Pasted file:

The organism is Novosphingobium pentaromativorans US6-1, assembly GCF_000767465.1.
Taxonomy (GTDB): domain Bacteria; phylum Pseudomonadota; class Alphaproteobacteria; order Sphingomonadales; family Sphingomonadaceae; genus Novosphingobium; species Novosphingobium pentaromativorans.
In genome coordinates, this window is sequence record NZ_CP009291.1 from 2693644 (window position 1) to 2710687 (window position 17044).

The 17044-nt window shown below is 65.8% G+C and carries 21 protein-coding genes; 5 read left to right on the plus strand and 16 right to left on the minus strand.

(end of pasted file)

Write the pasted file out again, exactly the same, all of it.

The organism is Novosphingobium pentaromativorans US6-1, assembly GCF_000767465.1.
Taxonomy (GTDB): domain Bacteria; phylum Pseudomonadota; class Alphaproteobacteria; order Sphingomonadales; family Sphingomonadaceae; genus Novosphingobium; species Novosphingobium pentaromativorans.
In genome coordinates, this window is sequence record NZ_CP009291.1 from 2693644 (window position 1) to 2710687 (window position 17044).

The 17044-nt window shown below is 65.8% G+C and carries 21 protein-coding genes; 5 read left to right on the plus strand and 16 right to left on the minus strand.